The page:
Walking with the man of the forest

Our time with Odyssey may be over but the journey has not ended. Louise and I fly directly to Kota Kinabalu in north Borneo to begin our solo adventure. Our time in Borneo was jam packed so brace yourself, this is going to be a long one.

We arrive on the island early and attempt to spend the day exploring KK. We soon realise that this small town has little to offer in way of tourist attractions and head back to the hostel in order to plan our onward journey.

We leave KK early the next morning and head straight for the Kinabalu National Park. With most people heading to the park to climb the highest mountain in South East Asia it is easy to get to and the park is surrounded by hostels. We hop on a mini bus and sit, cramped, bags on laps for well over an hour. As we spiral our way through the mountains the mist draws in and the rain begins. Just as the rain reaches it’s torrential peak the bus pulls over, I turn to Louise, knowing we have a 1km hike to the hostel, “If this is our stop I’ll cry”, “It’s our stop” she mumbles, disheartened.

In a scene that resembles a tragic comedy we are bundled out of the bus, and our luggage propped at the side of the road, in the pouring rain. Grudgingly we begin the long, wet walk with our over-sized backpacks firmly strapped to our fronts and our back and flip-flops placed precariously on our feet. Eventually, after what feels like hours of trudging up hill, we make it. Soaked to the skin we are ushered inside where we order a hot milo and a blanket to warm up. We are staying in the Kinabalu Mountain Lodge which boasts the best views of the mountain. Unfortunately said view is currently obscured by fog so thick we can barely see the end of the balcony.

The “view”

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Once warmed we are shown to our room. Reviews online had warned us about the bugs “Tsk, we’re in Asia and in the mountains” we scoffed “what do you expect?”. However the wall of bug the greets us still comes as something of a shock.

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With the rain looking like it’s here to stay we wrap ourselves up in blankets and settle down for a day of Malaysian soap operas, promising ourselves that we’ll take a walk around the park tomorrow.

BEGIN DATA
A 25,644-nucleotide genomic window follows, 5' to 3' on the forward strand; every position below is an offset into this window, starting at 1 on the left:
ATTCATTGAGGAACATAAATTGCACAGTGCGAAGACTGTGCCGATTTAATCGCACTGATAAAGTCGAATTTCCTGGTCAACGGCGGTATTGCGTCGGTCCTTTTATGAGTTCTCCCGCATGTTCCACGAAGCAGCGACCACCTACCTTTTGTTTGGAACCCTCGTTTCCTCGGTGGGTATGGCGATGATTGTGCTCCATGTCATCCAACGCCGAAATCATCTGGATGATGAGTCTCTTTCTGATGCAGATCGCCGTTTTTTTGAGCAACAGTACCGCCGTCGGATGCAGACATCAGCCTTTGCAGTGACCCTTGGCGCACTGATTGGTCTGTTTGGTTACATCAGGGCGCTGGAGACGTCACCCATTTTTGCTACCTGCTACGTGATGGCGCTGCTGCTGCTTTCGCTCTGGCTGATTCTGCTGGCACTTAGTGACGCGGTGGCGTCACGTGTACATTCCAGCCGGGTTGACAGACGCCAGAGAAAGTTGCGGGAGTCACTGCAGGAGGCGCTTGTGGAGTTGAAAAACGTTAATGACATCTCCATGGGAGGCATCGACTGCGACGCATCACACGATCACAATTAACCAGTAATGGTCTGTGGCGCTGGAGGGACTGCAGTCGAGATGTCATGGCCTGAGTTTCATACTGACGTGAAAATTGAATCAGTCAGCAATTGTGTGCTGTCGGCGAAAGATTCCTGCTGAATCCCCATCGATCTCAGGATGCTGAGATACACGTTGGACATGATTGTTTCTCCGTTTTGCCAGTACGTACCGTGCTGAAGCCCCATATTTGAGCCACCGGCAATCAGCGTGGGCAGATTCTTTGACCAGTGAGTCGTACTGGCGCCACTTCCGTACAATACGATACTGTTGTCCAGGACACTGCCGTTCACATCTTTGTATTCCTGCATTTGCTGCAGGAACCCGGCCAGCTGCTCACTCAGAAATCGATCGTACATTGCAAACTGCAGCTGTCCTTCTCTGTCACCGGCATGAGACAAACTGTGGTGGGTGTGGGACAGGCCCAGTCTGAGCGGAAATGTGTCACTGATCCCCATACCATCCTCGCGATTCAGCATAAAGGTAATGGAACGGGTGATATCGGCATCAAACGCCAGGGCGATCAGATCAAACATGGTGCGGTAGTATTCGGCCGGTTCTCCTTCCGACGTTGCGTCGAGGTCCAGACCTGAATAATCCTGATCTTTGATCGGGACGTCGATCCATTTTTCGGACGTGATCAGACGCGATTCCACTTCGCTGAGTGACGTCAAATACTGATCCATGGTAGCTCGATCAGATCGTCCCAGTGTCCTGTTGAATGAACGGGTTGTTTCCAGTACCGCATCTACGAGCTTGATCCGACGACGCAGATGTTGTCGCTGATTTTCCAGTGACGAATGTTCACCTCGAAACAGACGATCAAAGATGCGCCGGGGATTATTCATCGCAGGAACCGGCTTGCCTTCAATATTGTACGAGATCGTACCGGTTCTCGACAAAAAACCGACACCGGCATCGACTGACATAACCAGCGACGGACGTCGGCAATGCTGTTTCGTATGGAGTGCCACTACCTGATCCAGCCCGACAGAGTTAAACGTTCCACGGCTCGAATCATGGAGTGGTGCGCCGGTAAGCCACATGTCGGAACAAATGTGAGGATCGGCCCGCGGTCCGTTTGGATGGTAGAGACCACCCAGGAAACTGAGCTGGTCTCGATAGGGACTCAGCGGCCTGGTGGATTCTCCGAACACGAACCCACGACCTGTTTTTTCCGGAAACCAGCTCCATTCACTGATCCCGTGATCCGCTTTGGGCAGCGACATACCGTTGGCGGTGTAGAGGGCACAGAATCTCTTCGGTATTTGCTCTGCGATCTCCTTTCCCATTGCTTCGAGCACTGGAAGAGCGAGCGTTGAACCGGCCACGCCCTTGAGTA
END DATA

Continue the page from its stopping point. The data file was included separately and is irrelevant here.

The skies have cleared when we wake and so determined to do something productive on our first full day we head out into the park. The lush green forests are wonderful and wouldn’t look out of place in an English national park. We wander for a few hours before the rain sets in once more and we return to the lodge for more hot milo and showers.

Exploring the park

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From the wet and wild national park we make our way down from altitude and in land to Sepilok, the eagerly anticipated orangutan sanctuary. Our morning starts with a 2km hike each with a 20kg bag, to the bus stop from the lodge. Luckily the walk is mostly downhill and the mountain air cool. It is not long before we are treated to some of the famous Bornean hospitality, as a group of girls pull over eager to help us with our bags, offering us a lift to our destination. Unfortunately their kind offer is perfectly timed as we have just arrived at the bus stop. The bus rounds the corner and we hop on board, winging our way once more round the mountainside.

Late afternoon the bus rolls to a stop and we gather our bags from the side of the road once more, looking around for directions to our hostel. We notice a sign next to the roundabout ‘Sepilok Forest Edge Resort 250m’ feeling incredibly smug we haul our bags onto our backs and head off down the road. Unfortunately it soon transpires that the 250m previously stated was in fact 250m to the next sign that states the resort is 2.5km further on. We look around hoping to find a taxi but on this quiet road we find none and so begins our second hike of the day except this time the sun is blazing overhead and the humidity has hit record levels. After what feels like years and a walk that would appear to be closer to 3km we finally arrive at the resort. Thankfully it is beautiful, the tensions between myself and Louise quickly dissipate as we sip on the welcome cocktail and check out our wonderful surroundings.

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The next morning we wake early and after our morning feed we head to the orangutan sanctuary, a short walk (thankfully) down the road for the morning feeding of the man of the forest. With vast amounts of Borneo’s jungle and forests being lost to palm oil plantations the Sepilok Rehabilitation Centre was established in 1964 to rescue and rehabilitate orphaned orangutans. For a small price we are able to go into the centre and watch part of the rehabilitation process. It is only feeding platform one that is open to the public, the keepers are keen to keep interaction between the orangutans and the general public to a minimum. For more on the work that Sepilok do or to donate to the appeal please see this link: http://www.orangutan-appeal.org.uk/about-us/sepilok-rehabilitation-centre